Social Media Accessibility Guidelines
People use a variety of tools to access the internet. Beyond the typical keyboard, monitor, and mouse, there are other assistive devices, such as screen readers, braille displays, text to speech software, and assistive listening systems. It is estimated that at least 15% of the world’s population (about 1 billion people) experience some form of disability. This number can increase when you account for temporary (such as broken limbs or symptoms following surgery) or situational disabilities (such as noise, poor lighting, distractions, etc.).
Keeping your social media content accessible shows compassion – that you recognize exclusion and you are presenting information in the clearest way possible. It also helps to maintain compliance with state and federal laws.
Below are some tips for making social media posts more accessible to all users.
Make Text Accessible
- Write in Plain Language. Avoid jargon, slang, or technical terms unless they are appropriate.
- Use Punctuation. Assistive devices will pause for varied lengths at commas, periods, and other punctuation marks. It is helpful to use punctuation, as needed, to avoid the appearance of a run-on sentence.
- Don’t Overuse Caps. Full caps can be difficult to read and misinterpreted by screen readers.
- Use CamelCase for Multi-Word Hashtags. Capitalize the first letter of each word to make hashtags more legible and help to prevent screen reader errors. Varied cases (usually indicating mocking) are also difficult for assistive tech to interpret.
- Put Hashtags and Mentions at the End. Punctuation marks are read aloud by screen readers. Be mindful of how hashtags or @ mentions can disrupt your post.
- Limit Emoji Use. Emojis can be read aloud by assistive technology devices; you can find their descriptions on emojipedia.org. These descriptions are unique and specific, but can vary across platform and/or operating system. Excessive emoji use is not advised, as assistive tech could read each one. It is also best to have emojis at the end of a post so as not to misunderstand the meaning of your text. On the other hand, ASCII Art is not accessible, so it shouldn’t be used (Example: ¯\_(ツ)_/¯ )
- Avoid Special Characters and Formatting. Alternative fonts/characters may not be interpreted by a screen reader and are typically omitted. While trying to force formatting, such as adding spaces to give the appearance of two columns will still be ready line-by-line by assistive devices.
Provide Descriptive Image Captions
Descriptive captions and alternative text (also known as “alt text”) allow people to visualize images when they can’t see them. Several social media platforms use object recognition technology to provide automatic alternative texts; however, there are limits to its reliability. It’s always better to add a custom description when you can.
When writing descriptive alternative text:
- Write in plain language. Avoid jargon, slang and technical terms unless they are appropriate. If using acronyms, add a space or period between letters (Example: U.S.A. is better than USA)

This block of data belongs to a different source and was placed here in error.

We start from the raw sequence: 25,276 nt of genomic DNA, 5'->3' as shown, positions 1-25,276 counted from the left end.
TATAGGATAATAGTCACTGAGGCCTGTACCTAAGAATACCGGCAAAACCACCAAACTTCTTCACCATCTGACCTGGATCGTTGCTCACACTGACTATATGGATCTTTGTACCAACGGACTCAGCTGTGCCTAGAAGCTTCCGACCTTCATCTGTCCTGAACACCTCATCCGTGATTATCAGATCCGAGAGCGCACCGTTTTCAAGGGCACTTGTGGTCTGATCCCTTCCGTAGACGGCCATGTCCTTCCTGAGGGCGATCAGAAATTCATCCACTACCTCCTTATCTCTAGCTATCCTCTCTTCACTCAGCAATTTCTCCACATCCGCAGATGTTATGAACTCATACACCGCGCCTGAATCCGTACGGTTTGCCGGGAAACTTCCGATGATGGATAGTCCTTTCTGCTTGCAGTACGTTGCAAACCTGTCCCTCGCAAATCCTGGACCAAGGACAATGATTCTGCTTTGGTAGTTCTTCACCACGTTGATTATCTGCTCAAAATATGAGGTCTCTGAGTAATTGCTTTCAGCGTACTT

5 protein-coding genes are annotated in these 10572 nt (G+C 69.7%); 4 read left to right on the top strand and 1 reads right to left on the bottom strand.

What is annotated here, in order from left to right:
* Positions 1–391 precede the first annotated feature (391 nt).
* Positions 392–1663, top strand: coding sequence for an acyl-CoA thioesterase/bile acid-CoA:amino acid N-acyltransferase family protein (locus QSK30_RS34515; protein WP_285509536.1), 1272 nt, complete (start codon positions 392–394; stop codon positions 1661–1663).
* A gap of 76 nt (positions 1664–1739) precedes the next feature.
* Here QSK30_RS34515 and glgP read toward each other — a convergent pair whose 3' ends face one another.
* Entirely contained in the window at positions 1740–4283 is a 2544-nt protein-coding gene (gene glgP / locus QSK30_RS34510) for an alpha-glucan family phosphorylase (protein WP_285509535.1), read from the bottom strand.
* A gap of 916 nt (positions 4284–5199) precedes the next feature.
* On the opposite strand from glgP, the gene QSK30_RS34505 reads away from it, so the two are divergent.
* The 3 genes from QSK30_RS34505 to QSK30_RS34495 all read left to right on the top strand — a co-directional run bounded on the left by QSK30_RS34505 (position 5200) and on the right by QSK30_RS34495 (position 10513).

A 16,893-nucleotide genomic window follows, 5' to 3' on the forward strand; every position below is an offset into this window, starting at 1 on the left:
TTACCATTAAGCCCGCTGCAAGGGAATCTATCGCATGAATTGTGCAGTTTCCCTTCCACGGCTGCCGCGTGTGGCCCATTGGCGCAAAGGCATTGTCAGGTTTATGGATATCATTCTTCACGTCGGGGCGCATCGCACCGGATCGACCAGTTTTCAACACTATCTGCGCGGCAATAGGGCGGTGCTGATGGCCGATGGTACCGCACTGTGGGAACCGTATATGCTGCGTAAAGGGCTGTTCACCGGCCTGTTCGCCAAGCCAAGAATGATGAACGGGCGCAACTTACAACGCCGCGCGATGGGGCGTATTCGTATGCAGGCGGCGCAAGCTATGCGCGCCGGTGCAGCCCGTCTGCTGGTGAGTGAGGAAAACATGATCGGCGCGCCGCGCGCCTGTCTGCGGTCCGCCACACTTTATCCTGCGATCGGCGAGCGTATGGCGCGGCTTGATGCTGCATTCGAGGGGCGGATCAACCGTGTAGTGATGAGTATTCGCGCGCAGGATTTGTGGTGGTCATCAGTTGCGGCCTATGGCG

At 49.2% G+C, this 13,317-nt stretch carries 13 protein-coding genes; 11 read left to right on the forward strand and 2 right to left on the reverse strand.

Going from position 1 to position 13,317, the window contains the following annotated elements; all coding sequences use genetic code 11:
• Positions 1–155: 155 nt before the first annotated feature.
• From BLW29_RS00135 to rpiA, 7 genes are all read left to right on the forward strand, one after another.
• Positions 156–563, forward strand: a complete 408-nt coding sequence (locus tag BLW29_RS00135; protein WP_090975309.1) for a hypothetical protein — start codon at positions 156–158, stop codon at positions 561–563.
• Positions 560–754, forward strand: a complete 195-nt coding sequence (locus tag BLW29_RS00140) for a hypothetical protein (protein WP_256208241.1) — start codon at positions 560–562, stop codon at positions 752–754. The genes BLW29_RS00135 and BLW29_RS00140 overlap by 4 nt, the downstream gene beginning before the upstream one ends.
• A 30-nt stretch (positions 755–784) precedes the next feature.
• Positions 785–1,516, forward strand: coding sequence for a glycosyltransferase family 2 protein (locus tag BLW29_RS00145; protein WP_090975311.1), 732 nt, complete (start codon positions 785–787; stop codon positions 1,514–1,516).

- Convey the Context. Focus on accurately describing what is seen in the image, rather than the length of the description. There is a difference between a description of “image of a chart” and “a bar chart illustrating annual increases in forest fires, peaking at 100 this year.” Also, consider positional information about the perspective of the view, or location of objects in the picture as they relate to one another.
- Skip “Image of…” or “Picture of…” as most screen readers will interpret that there is an image there already.
- Mention identifiers if it is important to understand the image. This could include color of objects, but also identifying information of individuals, such as skin tone (light, medium, or dark skin tone), if needed and appropriate. See Emojipedia to review their descriptions of emojis with different skin tones for reference.
- Transcribe Text. If the image has text in it that is central to its meaning, make sure to include it in the description.
Include video Captions
Closed captions are crucial for viewers with hearing impairments. They also enhance the viewing experience for people watching in their non-native language, or viewers in sound-off environments, as well as viewers that struggle with verbal comprehension or distractability. Captions can even benefit children learning to read.
As with alt text, Facebook, YouTube, and Instagram will autogenerate captions; however, these are not always accurate and should be edited before publishing. Twitter and LinkedIn currently don’t currently support auto-captions, so you would need to upload a caption file. When editing captions, it is most helpful to break them with punctuation as you would natural language (correct capitalization, commas, periods, etc.), as those with hearing impairments often say it is most difficult to follow captions that seem like one run-on sentence.
Use color contrast of a minimum of 4.5:1 between the text and background color. There are online tools, such as WebAIM’s Contrast Checker, to check the contrast you are using, but in general avoid green and red or blue and yellow combinations, as they are difficult to read. Text over images can also be difficult to read, so consider using a solid background, if possible.
As some individuals may be color blind, it is best not to use color alone to convey meaning. It is also important to note that colors that may mean one thing in a particular culture, may not have the same implication in another culture.
Some marketing/social media managers will create hidden/private, “test” accounts that they can use to post and test content before making it publicly available.
When in doubt, each of the major social media platforms has information on their websites about accessibility and how to make sure your content is accessible to a wider audience using their tools.